Once the Roman Empire fell, along with its huge, efficient farms, pheasant, quail, geese, and partridge took over as the dominant game birds in Europe until relatively recently. The chicken arrived in the New World with the Polynesians about a century before Columbus did, but the plentiful native wild duck and turkey dominated the fowl scene for hundreds of years afterward.
Because chickens need vitamin D, farmers generally could keep only a few, raising them in the barnyard, where the naturally omnivorous birds could soak up sunlight while they scratched for bugs and ate scraps. A chicken was a special Sunday treat; eggs were treasured. It wasn’t until the twentieth-century invention of synthetic vitamins that the birds could be mass-produced indoors, a development that gave rise to the wild popularity of chicken in cuisines worldwide.
In modern cookery, excellent, classic chicken dishes are so numerous that it’s easier to keep listing them than to choose only a few: the word chicken is paired in the names of recipes with paprikash, cordon bleu, jerk, buffalo, satay, au vin, parmesan, barbecued, fried, Alfredo, potpie, fricassee, cacciatore, Provençal, with dumplings or matzo balls, noodles or rice, potatoes or biscuits,and marsala, stroganoff, tacos, tagine, curry, yakitori, stir-fry, with broccoli and cashews, fingers, nuggets, croquettes, salad…and on and on.
Two of the best chicken dishes are also the simplest. The first, avgolemono, the nourishing, gentle egg-and-chicken Greek soup, might soothe a cold even better than traditional chicken soup does; because of the addition of lemon, it’s the hot toddy of soups. My recipe: Into a pot with three cups of strong, fresh chicken broth, place a chicken breast and two-thirds of a cup of arborio rice, and simmer until the rice is cooked and the breast poached. Remove the breast and shred it with a fork, then put the meat back into the pot. In a separate bowl, beat together two eggs with the juice of one lemon. Drizzle a cup of hot broth into the egg-lemon mixture while whisking madly. Turn off the heat under the soup, add in the egg-lemon mixture, and stir well, season with salt and black pepper to taste, and serve to an invalid in bed on a tray. There will be enough for the cook as well.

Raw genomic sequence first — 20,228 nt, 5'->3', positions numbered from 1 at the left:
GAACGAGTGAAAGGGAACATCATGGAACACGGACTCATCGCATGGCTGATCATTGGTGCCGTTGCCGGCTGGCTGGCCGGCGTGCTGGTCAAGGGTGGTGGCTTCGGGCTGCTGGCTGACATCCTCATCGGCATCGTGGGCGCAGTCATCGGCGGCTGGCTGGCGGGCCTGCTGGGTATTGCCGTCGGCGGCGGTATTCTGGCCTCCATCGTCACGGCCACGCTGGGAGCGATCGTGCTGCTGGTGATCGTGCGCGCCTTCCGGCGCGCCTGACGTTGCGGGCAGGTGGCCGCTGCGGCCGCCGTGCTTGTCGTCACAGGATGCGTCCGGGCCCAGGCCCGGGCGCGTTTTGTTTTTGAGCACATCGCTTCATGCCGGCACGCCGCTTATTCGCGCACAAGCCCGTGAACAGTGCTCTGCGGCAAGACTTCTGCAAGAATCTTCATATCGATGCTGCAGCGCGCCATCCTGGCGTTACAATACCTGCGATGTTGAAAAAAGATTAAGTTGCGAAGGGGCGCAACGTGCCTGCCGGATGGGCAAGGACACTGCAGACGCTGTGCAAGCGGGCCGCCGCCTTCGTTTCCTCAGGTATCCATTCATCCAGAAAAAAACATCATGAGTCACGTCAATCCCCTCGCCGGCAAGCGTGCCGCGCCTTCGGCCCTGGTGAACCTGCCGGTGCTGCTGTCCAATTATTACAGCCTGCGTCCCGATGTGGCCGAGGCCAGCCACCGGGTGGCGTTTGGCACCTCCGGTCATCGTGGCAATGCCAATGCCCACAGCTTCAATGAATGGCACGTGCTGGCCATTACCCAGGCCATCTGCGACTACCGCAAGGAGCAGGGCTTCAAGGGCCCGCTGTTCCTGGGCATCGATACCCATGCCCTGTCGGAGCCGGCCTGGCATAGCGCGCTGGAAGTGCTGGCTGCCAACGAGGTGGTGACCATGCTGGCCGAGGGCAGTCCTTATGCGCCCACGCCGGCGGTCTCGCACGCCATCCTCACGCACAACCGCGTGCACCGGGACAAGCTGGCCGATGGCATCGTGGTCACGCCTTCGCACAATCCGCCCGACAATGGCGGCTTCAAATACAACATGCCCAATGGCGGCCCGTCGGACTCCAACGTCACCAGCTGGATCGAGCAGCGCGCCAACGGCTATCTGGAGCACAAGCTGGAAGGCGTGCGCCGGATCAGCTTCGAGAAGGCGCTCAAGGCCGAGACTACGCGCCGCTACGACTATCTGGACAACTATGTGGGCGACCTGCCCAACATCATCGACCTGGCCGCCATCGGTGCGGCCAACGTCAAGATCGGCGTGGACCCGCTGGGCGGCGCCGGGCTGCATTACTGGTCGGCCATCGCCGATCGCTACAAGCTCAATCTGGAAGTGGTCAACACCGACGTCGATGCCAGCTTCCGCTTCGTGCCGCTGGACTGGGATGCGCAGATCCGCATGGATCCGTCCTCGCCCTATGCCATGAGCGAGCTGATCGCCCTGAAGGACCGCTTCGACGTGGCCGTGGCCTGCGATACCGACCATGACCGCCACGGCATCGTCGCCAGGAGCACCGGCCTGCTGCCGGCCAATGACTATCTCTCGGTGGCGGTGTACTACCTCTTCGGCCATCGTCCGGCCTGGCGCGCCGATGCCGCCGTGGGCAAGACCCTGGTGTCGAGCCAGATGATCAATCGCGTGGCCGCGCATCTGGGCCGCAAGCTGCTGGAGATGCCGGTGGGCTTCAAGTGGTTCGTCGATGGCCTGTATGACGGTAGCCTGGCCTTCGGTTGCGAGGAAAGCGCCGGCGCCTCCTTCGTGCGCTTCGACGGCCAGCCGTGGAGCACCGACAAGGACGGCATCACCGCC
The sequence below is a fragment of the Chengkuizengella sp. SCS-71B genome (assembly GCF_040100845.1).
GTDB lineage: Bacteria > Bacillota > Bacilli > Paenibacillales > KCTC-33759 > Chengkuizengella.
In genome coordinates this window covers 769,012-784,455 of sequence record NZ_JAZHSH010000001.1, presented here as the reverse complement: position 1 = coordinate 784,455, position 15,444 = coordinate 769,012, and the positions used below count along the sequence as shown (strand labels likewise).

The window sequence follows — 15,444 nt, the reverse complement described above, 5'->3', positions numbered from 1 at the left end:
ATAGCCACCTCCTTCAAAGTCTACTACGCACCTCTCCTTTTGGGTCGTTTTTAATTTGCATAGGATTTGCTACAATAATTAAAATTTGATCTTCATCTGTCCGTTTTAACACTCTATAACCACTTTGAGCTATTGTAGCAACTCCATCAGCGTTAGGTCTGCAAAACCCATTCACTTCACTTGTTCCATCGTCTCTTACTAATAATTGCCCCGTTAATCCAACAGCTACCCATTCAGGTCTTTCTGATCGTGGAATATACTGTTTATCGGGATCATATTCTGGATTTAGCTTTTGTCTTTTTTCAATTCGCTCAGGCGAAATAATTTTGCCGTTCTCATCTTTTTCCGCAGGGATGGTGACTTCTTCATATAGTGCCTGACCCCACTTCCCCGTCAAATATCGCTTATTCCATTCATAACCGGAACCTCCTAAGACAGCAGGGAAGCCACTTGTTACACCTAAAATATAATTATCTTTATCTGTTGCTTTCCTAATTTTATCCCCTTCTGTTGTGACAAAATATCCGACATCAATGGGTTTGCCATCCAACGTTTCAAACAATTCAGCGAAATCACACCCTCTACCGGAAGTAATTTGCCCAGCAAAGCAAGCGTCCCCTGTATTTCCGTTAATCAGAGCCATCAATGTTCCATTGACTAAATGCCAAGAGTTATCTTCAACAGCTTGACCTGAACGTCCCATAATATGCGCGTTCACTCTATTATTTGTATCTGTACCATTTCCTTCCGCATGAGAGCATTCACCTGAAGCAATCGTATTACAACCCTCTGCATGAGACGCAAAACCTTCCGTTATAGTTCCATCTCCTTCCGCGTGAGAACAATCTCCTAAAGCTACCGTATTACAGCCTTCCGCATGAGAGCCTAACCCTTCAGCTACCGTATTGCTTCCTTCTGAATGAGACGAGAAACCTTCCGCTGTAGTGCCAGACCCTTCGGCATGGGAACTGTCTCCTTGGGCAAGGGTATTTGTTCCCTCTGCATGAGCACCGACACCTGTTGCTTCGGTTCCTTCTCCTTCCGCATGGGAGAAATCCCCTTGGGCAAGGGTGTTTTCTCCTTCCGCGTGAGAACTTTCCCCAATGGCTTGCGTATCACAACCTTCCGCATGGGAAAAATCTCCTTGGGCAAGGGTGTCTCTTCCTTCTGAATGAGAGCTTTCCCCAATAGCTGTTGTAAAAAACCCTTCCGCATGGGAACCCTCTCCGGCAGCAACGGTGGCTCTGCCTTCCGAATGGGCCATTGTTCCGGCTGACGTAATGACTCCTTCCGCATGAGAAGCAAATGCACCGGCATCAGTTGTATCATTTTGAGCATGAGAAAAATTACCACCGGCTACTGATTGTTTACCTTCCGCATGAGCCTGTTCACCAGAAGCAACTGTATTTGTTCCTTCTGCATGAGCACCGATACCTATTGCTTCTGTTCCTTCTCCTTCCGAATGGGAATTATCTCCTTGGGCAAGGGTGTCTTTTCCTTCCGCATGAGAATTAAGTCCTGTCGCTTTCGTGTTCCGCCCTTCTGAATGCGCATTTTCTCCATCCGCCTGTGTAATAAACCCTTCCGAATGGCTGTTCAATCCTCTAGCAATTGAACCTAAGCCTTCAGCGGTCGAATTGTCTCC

The second, roast chicken, can be made a thousand different ways, but one of my favorite recipes is that of the late, great Laurie Colwin, the novelist and home cook whose Gourmet pieces were anthologized in Home Cooking and More Home Cooking.
My version of her famous, much-beloved slow-roasted chicken goes as follows:
Preheat the oven to 300 degrees Farenheit.
Cut up four Yukon Gold potatoes, four medium carrots, and two onions, all organic. Sauté them in two tablespoons butter until soft. Season with salt and pepper, adding thyme or rosemary. Put the vegetables into a roasting pan, then deglaze the sauté pan with a bit of water to scrape up the bits and add that, too.
Wash and pat dry a three-and-a-half-pound organic, antibiotic-free chicken that enjoyed some sunlight and exercise in its lifetime and was not force-fed corn. Stuff its cavity with half a lemon (setting aside the remaining half), several peeled garlic cloves, and a sprig of rosemary. Place it on top of the vegetables in the roasting pan “like an ocean liner among tugs” and season with salt, pepper, and paprika.
Roast it for at least two hours, or even three, basting with the pan juices every fifteen minutes. It is troublesome, but worth it, because this is the juiciest chicken you will ever eat. Toward the end of the cooking time, squeeze the reserved lemon half over the top of the chicken. It’s done “when the leg bone wiggles and the skin is the color of teak,” in the words of the original recipe.
“There is nothing like roast chicken,’’ Colwin wrote. “It is helpful and agreeable, the perfect dish no matter what the circumstances. Elegant or homey, a dish for a dinner party or a family supper, it will not let you down.”
Malcolm X agreed. “We all like chicken,” he said of the real-life Shmoo.